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Home equity lines of credit (HELOCs) haven't been where U.S. consumers turn for financing for a number of years. But recent data indicates that may be changing. According to Experian data, total U.S. HELOC balances grew over the three-month period ending in June 2022, the first quarter of HELOC balance growth since 2010.
Total HELOC Balances
It could be a blip, but other economic factors suggest this recent uptick in HELOC loans may be the beginning of a longer trend among homeowners and their personal finances. Read on to see why.
The Long Recent Decline of HELOC Popularity
HELOCs are one way homeowners can borrow against the built-up equity in their home. Typically, a lender offers the homeowner an initial line of credit based on a percentage of the home's appraised value, minus any amount owed on the existing mortgage. During the draw period (often the first 10 years of a HELOC loan), borrowers may borrow against the line of credit up to the limit. After that there is a set period, often 20 years, to pay back the balance.
HELOC balances have been declining in recent years. There are a few reasons for this, but the long shadow of the housing market decline beginning in 2007 certainly played a role.
Despite home prices increasing in the years prior to the downturn, many homeowners still didn't possess significant equity in their homes. When home prices dropped following the crash, those homeowners suddenly had negative equity, owing more on their mortgage than their home was worth.
HELOC Balances at Commercial Banks
In the 2010s, with the recession still a recent memory, HELOCs weren't especially popular. Instead of risking lending to overextended borrowers, many lenders now offered HELOCs only to homeowners with significantly more equity than was typically required in the aughts. HELOC borrowing didn't improve during the pandemic, either: The uncertain housing market caused many banks to pull away from offering HELOCs altogether. Some still haven't returned to offering them.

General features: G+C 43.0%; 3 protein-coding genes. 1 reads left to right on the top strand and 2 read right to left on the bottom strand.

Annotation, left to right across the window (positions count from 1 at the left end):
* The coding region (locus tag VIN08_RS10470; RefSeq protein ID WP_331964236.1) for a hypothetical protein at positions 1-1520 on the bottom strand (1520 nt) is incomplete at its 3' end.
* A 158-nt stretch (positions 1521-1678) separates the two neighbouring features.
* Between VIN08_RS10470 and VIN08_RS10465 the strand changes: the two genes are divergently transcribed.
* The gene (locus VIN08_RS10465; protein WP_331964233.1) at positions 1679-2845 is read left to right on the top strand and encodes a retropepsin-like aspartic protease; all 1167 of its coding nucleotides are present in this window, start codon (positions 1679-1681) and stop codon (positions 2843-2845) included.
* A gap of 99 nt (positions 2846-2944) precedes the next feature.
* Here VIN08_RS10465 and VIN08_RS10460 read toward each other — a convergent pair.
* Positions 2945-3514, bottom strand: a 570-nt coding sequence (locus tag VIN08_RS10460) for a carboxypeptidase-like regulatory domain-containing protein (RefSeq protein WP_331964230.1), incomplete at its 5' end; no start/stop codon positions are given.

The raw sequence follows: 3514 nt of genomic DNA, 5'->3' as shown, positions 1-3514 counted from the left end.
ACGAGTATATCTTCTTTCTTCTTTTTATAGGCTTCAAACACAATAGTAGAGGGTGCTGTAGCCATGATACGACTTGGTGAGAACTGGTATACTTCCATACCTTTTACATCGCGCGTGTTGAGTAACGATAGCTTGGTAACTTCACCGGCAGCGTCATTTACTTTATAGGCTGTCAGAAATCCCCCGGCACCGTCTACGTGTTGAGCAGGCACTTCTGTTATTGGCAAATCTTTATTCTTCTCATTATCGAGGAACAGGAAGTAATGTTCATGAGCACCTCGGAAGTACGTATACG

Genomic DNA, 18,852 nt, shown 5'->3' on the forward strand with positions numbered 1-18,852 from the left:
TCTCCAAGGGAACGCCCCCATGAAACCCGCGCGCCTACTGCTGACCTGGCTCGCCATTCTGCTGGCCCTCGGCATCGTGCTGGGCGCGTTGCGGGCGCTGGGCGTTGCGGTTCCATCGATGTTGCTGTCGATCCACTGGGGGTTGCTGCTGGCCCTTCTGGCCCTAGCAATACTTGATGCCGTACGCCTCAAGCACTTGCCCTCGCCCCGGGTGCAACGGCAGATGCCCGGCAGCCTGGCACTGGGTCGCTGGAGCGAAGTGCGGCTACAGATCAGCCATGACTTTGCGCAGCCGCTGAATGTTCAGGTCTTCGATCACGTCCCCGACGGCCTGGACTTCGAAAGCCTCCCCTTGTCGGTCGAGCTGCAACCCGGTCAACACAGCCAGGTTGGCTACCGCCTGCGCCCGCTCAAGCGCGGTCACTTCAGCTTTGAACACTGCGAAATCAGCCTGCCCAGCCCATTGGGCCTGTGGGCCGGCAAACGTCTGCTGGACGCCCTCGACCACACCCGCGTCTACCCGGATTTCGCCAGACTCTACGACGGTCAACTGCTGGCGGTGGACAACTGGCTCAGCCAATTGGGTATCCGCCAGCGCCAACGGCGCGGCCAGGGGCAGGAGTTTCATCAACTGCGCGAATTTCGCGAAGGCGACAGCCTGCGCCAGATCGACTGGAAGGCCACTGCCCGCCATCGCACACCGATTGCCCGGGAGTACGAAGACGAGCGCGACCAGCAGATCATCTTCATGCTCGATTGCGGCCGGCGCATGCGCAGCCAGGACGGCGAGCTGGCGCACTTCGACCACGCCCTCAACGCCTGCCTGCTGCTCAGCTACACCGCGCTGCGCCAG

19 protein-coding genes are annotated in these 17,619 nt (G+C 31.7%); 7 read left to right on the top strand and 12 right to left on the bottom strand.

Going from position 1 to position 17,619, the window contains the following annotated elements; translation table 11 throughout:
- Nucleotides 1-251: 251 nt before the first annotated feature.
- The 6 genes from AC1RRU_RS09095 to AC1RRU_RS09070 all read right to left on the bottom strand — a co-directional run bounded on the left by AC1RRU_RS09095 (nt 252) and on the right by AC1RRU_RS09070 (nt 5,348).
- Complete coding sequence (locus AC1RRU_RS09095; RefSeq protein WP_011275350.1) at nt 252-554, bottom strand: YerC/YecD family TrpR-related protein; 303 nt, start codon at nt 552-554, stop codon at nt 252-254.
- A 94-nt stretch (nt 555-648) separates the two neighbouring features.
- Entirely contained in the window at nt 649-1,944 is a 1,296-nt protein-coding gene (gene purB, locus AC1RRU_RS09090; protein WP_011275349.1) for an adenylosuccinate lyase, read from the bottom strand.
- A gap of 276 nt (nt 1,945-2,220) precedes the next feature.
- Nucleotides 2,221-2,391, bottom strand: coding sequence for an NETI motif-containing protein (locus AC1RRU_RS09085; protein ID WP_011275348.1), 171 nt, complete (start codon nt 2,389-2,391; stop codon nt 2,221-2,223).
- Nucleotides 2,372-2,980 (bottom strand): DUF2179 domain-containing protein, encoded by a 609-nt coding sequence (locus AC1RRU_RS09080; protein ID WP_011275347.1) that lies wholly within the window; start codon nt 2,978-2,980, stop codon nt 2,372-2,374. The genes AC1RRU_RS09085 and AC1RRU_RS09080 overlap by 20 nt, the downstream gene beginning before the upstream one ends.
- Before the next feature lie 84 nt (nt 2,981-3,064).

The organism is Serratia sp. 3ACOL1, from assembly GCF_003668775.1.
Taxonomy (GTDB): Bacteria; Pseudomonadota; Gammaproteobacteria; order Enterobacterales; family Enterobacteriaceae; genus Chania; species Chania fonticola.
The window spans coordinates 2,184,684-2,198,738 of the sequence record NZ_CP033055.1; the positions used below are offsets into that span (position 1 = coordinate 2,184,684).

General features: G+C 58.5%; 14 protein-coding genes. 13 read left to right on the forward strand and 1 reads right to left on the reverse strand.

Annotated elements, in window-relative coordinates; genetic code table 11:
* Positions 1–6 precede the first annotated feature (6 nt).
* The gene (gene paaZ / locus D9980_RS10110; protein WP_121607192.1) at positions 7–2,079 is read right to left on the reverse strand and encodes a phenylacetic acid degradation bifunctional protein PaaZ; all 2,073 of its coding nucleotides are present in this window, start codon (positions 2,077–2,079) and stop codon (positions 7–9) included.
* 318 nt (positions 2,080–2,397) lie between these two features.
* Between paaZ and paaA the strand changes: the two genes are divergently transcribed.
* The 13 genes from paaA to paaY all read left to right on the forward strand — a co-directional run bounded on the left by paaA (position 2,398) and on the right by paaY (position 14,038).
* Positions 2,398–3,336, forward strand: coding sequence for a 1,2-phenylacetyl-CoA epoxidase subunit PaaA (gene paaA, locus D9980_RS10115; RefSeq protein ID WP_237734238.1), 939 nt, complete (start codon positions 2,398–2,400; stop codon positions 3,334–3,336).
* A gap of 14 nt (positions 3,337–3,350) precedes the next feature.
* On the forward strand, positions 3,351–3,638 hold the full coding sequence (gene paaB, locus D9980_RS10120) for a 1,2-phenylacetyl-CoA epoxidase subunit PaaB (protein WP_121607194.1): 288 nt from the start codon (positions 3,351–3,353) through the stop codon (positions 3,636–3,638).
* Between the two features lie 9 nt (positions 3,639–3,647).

But this decline didn't occur in a vacuum. During the 2010s, other types of financing grew in popularity to fill the role that HELOCs once played in many homeowners' balance sheets.
Homeowners, instead of using HELOCs, often opted for cash-out refinancing. In addition, personal loans grew in popularity during the same time period. Personal loan lenders could offer loans to pay for a kitchen remodel or other project in a matter of days, much more quickly than lenders offering HELOCs could provide.
Inflation and Interest Rates May Change the Trend
Recent rate hikes by the Federal Reserve have changed the lending landscape for homeowners, many of whom may be looking to pay down expenses incurred during the pandemic, or otherwise consolidate existing debt.
As mortgage interest rates in 2022 increase to levels far above what they've been in the past decade, the once-popular mortgage refinance market has essentially disappeared in 2022. Very few homeowners would benefit from refinancing their current loan to what would likely be a loan with a higher APR. Until mortgage rates come down again, mortgage refinancing is unlikely to return with the same magnitude as in the 2010s.
Nevertheless, many homeowners may still have more home equity that they can still borrow against, perhaps more than they realize. Total home equity among U.S. homeowners increased to more than $27 trillion in 2022, an increase of nearly $20 trillion since 2012.
Homeowner Equity in Real Estate Since 2002
There are signs that banks and fintech lenders are pulling back on refinancing to refocus on HELOC loans they offer to a new generation of homeowners who may now have more home equity than they realize. JPMorgan Chase, in a conference call earlier this year, suggested that it would start offering HELOCs to a broader market in the coming year. And they'll likely have competition by then. Fintech lenders have suggested they'll begin to offer streamlined HELOCs before the end of 2022.
Despite this pivot by some lenders, indications of a HELOC revival are still uncertain. First, homeowners, burnt once and twice shy from memories of the 2008 housing crash, need to be persuaded that a HELOC is the right product for them versus a fixed-rate personal loan or another credit product. But the average homeowner increased their equity by more than $50,000 last year, adding to what for many are their most valuable assets. That additional equity could make a HELOC loan a more attractive option for some.